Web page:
EpicSki › The Barking Bear Forums › On the Snow (Skiing Forums) › General Skiing Discussion › A Dangerous Day in the Wasatch
New Posts  All Forums:Forum Nav:

A Dangerous Day in the Wasatch - Page 3

post #61 of 65

Wow.  Scary stuff.  Reading through this thread and thinking about the knowledge that some of you have on BC conditions and safety reminds me of how little I know.  Even the terminology is like a completely new language.  I have no plans to venture into the BC or even the sidecountry until I have taken some training and have spent time learning under knowledgeable people.  To me, the risks just aren't worth it at this point in my life.  I appreciate the debate and discussion b/c it is very educational for me.  Its really too bad that he lost his life. 

post #62 of 65
Quote:
Originally Posted by locknload View Post

Wow.  Scary stuff.  Reading through this thread and thinking about the knowledge that some of you have on BC conditions and safety reminds me of how little I know.  Even the terminology is like a completely new language.  I have no plans to venture into the BC or even the sidecountry until I have taken some training and have spent time learning under knowledgeable people.  To me, the risks just aren't worth it at this point in my life.  I appreciate the debate and discussion b/c it is very educational for me.  Its really too bad that he lost his life. 


I have a beacon, shovel, and probe.  I've never taken an avi course.  What I know about how to use them I've learned from the Internet, watching the video that came with my beacon, or from the guides I've skied backcountry with.  I wear my beacon at times when I ski inbounds because the terrain I ski and the conditions mean that there is the potential to slide.

 

what this thread has confirmed for me is that I do not have the knowledge or experience to ski out of bounds without a guide I trust who has the requisite knowledge. When I've skied the side country at Jackson, it has been with a guide.  I skied Rock Springs once with my buds without a guide on a low risk day and while everything was fine, I regretted doing it.  I don't intend to venture out of bounds again without a guide or taking an avi course.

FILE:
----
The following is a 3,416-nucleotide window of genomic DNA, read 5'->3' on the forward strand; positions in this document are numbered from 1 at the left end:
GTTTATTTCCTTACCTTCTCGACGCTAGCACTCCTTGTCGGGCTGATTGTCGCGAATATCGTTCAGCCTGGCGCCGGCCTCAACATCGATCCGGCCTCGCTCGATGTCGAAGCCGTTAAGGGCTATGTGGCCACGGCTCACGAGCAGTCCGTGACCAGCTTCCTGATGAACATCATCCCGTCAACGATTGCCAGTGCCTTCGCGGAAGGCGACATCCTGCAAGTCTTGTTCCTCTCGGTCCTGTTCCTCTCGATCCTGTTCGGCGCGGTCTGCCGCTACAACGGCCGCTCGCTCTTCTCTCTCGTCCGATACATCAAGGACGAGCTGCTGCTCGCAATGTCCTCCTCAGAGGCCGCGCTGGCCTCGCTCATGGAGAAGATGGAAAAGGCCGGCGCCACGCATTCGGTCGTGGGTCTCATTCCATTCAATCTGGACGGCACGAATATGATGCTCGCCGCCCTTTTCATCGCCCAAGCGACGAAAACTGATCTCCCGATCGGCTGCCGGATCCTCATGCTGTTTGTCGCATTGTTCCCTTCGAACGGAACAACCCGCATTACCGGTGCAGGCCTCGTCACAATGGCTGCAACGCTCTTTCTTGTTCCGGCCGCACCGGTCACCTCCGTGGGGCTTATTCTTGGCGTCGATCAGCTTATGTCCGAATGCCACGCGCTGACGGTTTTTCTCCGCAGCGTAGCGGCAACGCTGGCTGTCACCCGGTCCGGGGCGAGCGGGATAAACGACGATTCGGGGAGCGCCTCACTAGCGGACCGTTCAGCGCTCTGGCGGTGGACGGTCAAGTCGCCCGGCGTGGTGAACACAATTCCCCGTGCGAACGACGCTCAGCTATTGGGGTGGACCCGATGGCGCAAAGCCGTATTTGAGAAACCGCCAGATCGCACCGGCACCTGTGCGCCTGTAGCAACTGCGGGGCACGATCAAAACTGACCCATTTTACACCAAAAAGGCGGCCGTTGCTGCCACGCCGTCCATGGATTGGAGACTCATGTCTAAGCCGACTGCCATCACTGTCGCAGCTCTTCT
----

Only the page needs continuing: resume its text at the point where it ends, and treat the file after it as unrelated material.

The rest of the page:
Mike

post #63 of 65

Personally I think that people should not let lack of knowledge get and experience get in their way of participating. You will never learn anything if you don't participate. There are numerous resources online you can find that provide basic awareness of Avy dangers and help you learn to make decisions to recreate safely in the BC.

 

http://utahavalanchecenter.org/online_tutorials

 

http://www.avalanche.ca/cac/training/online-course

 

post #64 of 65

Excellent point.  Skiing with a guide can also be a great experience, and may even be cost and time effective for many people who really only want to dip sidecountry a few times a year at most, but ultimately primarily teaches you how to ski with a guide.  Kinda like calling AAA versus knowing how to put on a spare.  Plus, depending on the specific type of guided experience you get, you may well do certain things that make total sense for the guide to have his clients do, but that run counter to what you would want to do on your own to be safe.


 

There is a guided version of "gang skiing" for instance.  And it's reasonable when guides have their clients do it.

 

For someone who wants to experience travel on their own, it's certainly reasonable to do even from a safety perspective, if safety is truly a priority.  One of the other curious things is that many people seem to want to ski even in the BC for social reasons and will sacrifice safety real quick for this, but that's a choice and not required.

Quote:
Originally Posted by tromano View Post

Personally I think that people should not let lack of knowledge get and experience get in their way of participating. You will never learn anything if you don't participate. There are numerous resources online you can find that provide basic awareness of Avy dangers and help you learn to make decisions to recreate safely in the BC.

 

http://utahavalanchecenter.org/online_tutorials

 

http://www.avalanche.ca/cac/training/online-course

 



 

post #65 of 65

I'm all about participating...but I'm just more cautious these days from a risk/reward perspective.  Each of us has our own risk threshold and that's a very personal decision.  I love skiing off piste, but am realizing that I haven't taken the time to really learn a significant amount about snow conditions, snow pack, etc. to venture out of the gates yet.  Even if I go with someone else more experienced than me, I am completely relying on their knowledge and judgment simply bc I don't know enough to counter a judgment they may be making about a particular aspect or proposed line.  That's not a situation I want to be in.  My plan is to take some avvy course from reputable and certified instructors and also do my own research on the side as I begin to educate myself.  Definitely reading here has helped as well.  Thanks for all that you guys are sharing. 

New Posts  All Forums:Forum Nav:
  Return Home
  Back to Forum: General Skiing Discussion
EpicSki › The Barking Bear Forums › On the Snow (Skiing Forums) › General Skiing Discussion › A Dangerous Day in the Wasatch